Brussels offers Ukraine energy if it scraps reactors

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THE European Union will help Ukraine to overcome its energy crisis if it scraps the Chernobyl nuclear reactor, officials in Luxembourg said yesterday. The proposal is contained in a new strategy for assisting the unstable former Soviet republic, that is likely to be agreed by the Commission next week. As fears grow about the political instability of the Union's eastern neighbours, these states are now being given increasing attention.

Ukraine has slid up the list of European priorities in the last six months as the EU and Washington try to untie policy towards Kiev from Russia. Ukraine agreed in January to scrap its nuclear weapons in a tripartite deal with Moscow and Washington, and since then Kiev has lobbied for greater assistance, especially with energy. An EU Partnership and Co-operation agreement was initialled last month, expanding trade ties. Now the Twelve are trying to give more to Ukraine. Help with building new power stations would assist the country overcome its energy crisis.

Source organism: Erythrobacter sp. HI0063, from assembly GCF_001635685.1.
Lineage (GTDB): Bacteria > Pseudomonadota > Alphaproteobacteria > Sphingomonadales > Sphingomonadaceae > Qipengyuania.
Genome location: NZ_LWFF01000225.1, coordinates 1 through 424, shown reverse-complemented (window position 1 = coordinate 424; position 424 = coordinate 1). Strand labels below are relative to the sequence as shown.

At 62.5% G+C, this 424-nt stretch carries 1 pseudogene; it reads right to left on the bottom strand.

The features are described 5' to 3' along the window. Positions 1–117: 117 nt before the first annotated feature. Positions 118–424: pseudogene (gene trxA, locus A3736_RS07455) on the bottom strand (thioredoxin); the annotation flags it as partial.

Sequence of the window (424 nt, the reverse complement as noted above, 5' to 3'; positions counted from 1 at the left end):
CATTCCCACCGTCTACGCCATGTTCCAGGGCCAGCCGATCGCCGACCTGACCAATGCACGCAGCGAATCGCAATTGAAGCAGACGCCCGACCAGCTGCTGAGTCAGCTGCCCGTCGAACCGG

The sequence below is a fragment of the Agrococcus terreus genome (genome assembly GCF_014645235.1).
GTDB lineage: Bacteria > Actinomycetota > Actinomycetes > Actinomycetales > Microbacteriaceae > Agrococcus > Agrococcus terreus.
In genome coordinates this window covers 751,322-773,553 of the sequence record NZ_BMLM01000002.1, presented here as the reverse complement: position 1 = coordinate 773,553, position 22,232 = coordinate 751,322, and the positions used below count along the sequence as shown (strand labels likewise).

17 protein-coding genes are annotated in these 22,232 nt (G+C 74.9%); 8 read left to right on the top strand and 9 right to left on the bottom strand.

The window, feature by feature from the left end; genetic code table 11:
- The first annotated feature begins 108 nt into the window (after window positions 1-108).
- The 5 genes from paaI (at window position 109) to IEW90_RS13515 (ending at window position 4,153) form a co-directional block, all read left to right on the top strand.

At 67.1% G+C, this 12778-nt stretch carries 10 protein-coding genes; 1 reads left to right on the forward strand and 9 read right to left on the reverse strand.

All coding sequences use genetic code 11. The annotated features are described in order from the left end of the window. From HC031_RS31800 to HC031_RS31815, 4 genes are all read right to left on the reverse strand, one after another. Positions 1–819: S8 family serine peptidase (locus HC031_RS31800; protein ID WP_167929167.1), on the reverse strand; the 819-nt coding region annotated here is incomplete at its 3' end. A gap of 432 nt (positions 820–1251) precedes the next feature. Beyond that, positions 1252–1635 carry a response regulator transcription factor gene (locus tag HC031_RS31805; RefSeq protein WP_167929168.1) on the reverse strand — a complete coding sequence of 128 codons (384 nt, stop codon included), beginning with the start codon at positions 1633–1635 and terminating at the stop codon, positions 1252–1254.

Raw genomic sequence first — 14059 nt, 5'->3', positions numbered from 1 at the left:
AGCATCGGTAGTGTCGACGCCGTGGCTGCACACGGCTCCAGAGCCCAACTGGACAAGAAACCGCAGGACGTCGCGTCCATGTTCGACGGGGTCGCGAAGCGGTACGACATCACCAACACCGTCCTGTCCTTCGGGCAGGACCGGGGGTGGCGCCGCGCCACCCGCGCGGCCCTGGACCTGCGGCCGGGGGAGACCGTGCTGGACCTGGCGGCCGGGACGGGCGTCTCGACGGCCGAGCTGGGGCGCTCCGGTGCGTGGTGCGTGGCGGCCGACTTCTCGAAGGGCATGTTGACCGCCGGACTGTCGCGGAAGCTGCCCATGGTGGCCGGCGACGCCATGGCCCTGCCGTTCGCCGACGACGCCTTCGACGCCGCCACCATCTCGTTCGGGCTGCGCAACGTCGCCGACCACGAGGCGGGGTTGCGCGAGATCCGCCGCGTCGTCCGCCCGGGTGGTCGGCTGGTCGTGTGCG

But this help would be conditional on it scrapping dangerous Soviet-style reactors such as Chernobyl. The EU is also likely to propose help with agriculture and foreign investment to prop up Ukraine's moribund economy.

Sir Leon Brittan, EU Trade Commissioner, told foreign ministers meeting in Luxembourg of his plans. The Commission document is likely to recommend macro-economic aid if Ukraine gets an agreement with the International Monetary Fund. It will discuss increased trade access and closer political links. Britain has also prepared a list of proposals; these are likely to be welded with the Commission's approach.

Last night, the EU was said to be closer to a deal with Russia that has been blocked by a row over nuclear trade. Europe maintains limits on imports of nuclear fuel from Russia, largely at the insistence of France. It is hoped this can be removed as an obstacle to signing a Partnership and Co-operation Agreement. The EU is trying to cement ties with Central and Eastern European countries, two of which - Poland and Hungary - have applied to join.